President’s Message

President’s Message

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Hi All,                                                                           

It’s that time of year in the garden. In other words, it’s time to handle everything to do with pruning. Gardening is my business. The two most frequently asked questions are:

  1. How to prune.
  2. Dormant spray.
  1. There is more than one way to prune a rose (cat lovers be at ease). This paragraph focuses on roses as design features. Discussing gardens is a standard between my clients and myself. Recently, the two most requested forms of pruning are close to walls in a fan shape and shaped as a bonsai. The rose bush in the photo isn’t a climber– it’s Tamora, growing in Beverly Glen as a smaller and more manageable climber. It’s at the home of a client and now friend for 30 years this December. There is a wire support grid that’s difficult to see in summer. The pruning on this rose is about 1/2 completed. Wednesday is the day to reposition canes and to do the last bit of pruning. A few of the roses I’ve grown as small climbers are Sugar Moon, Firefighter, and Abraham Darby.

I’ve come to understand that the two main divisions in pruning are 1. Exhibitors 2. Home gardeners. Exhibitors handle roses in a way that promotes show quality blooms. Home gardeners want to be able to pick bouquets of fragrant blooms and also to just enjoy the visuals of roses in their gardens.

Other types of pruning are: a winter prune, finger prune, summer prune, pruning for an event, shovel prune, staggered prune, and rotation prune. Pruning for an event is handled 50 days before the occasion in the warmer months. My business counseled my client that her two St. Patrick roses were to be pruned in October for a late December bloom. Her relatives were arriving from Toronto, Canada in December and they would be delighted to see roses in bloom. There had been some wind damage but the blooms were appreciated.

An article on staggered, and rotation pruning appeared in the newsletter of the Honolulu Rose Society. A staggered prune would be pruning 1/2 of a rose bush and then pruning the other 1/2 of that bush a few weeks later to encourage a more continuous bloom. My goal is to have roses in bloom most of the year. An example of a rotation prune would be a garden of 10 roses where roses 1,3,5,7.9 be pruned first and then 2, 4, 6 8,10 a few weeks later.  The rose in the photo is the last Tamora of this season. It was on the top of a cane.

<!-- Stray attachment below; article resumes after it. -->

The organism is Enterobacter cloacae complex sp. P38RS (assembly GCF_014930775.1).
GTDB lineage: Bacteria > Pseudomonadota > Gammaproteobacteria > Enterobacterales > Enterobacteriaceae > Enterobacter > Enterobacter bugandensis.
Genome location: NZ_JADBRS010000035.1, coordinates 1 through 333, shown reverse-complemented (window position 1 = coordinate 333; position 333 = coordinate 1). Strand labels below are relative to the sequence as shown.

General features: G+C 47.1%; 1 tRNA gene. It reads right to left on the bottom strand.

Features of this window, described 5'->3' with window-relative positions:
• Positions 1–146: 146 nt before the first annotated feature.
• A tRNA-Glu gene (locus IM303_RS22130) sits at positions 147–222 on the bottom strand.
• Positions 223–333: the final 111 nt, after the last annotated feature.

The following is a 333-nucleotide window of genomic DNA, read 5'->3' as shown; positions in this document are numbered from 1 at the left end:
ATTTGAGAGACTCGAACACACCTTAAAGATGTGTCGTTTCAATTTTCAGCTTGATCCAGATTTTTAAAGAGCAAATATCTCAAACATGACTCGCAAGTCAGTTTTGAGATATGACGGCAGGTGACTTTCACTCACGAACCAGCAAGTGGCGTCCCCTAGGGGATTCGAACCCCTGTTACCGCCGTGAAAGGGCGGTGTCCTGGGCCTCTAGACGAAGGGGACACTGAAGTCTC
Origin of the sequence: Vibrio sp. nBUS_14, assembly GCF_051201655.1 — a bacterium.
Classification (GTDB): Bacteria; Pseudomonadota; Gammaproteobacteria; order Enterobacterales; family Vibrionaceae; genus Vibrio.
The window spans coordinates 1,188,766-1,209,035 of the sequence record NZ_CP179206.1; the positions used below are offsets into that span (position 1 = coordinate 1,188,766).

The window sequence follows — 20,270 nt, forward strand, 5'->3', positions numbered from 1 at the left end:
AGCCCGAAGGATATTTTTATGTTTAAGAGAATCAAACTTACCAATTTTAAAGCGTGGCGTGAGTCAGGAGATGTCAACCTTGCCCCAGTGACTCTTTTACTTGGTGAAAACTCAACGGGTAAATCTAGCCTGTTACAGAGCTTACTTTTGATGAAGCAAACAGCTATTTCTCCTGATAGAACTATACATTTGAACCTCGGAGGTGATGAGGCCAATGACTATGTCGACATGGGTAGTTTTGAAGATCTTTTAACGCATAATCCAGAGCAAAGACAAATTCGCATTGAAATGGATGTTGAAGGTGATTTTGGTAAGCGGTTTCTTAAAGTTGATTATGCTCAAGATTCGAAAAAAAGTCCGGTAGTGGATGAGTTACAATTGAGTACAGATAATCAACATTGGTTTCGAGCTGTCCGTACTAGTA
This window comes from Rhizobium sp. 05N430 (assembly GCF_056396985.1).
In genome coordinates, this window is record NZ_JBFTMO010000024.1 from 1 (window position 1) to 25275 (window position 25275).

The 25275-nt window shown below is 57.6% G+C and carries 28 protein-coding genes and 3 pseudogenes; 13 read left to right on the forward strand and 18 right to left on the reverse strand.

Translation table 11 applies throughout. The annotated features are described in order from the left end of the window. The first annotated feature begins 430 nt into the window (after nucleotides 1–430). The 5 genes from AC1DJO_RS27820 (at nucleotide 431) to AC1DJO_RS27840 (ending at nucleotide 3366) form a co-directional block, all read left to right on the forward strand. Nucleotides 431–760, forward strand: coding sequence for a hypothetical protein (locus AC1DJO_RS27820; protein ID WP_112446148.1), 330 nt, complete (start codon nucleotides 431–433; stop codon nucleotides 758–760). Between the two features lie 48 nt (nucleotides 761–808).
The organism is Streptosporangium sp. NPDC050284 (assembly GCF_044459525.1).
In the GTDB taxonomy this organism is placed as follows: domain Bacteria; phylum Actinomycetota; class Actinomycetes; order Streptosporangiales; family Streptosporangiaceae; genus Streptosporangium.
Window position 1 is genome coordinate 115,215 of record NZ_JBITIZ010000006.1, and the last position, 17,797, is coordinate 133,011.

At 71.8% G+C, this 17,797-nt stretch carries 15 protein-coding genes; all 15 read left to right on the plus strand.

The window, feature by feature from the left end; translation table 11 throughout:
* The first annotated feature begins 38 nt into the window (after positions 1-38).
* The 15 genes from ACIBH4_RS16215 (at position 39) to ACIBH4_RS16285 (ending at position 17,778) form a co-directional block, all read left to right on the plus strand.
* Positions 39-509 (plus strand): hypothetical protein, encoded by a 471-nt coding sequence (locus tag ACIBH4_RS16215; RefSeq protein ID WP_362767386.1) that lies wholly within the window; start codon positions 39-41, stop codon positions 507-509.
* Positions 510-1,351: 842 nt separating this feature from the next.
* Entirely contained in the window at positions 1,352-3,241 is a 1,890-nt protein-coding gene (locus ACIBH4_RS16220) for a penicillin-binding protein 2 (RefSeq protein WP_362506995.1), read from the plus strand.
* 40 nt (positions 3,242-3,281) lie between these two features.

The lady of the house sent the photo of Tamora in the blue vase. The photo struck me as both a remembrance of summer and the hope for a bountiful spring bloom.

In Japan roses shaped as bonsai are another art form that can be entered into competitive rose shows. The photo of the rose growing on the rock was taken at a rose show in Japan. The rose growing in the chamber in the rock is my first attempt at bonsai. The rose came without a name tag. It may be Cineraria. It’s established in its container. Now comes the fun part– shaping and trimming. The wire I prefer is vinyl coated copper aka household electrical wire. This wire isn’t as subject to storing heat as bare wire and it comes in many colors and thicknesses.

  • The hope for a bountiful spring brings up item 2, dormant spray. My approach is to apply a dormant spray a week or so before pruning and then after. Over the last 30 years I’ve seen clouds of rust spores dispersing into the garden (not in the gardens I care for). I’m not able to see the spores of mildew, black spot, etc. The largest cloud was instigated by a fellow jamming rust infested canes into a trash bin. I’m sure that their spores are lurking and just sheltering, waiting for the cool months to pass.

This year I’m mostly using Neem Oil through a hose end sprayer. Fairly large gardens can be sprayed with this device as it handles the task in a very few minutes. Where do fungus’s winter over? On roses’ rough surfaces like bud unions, where leaves attach to canes and need dormant season attention. Roses should be defoliated. Other surfaces with porous openings can harbor spores and should be be sprayed. Surfaces like concrete walls, brick, wooden fences, shaggy barked trunks, rough leaves of trees and shrubs, mulch, etc also need attention. I spray all of the above a week or two before pruning to knock back spores, and eggs of insects.

David Bassani, President
December, 2022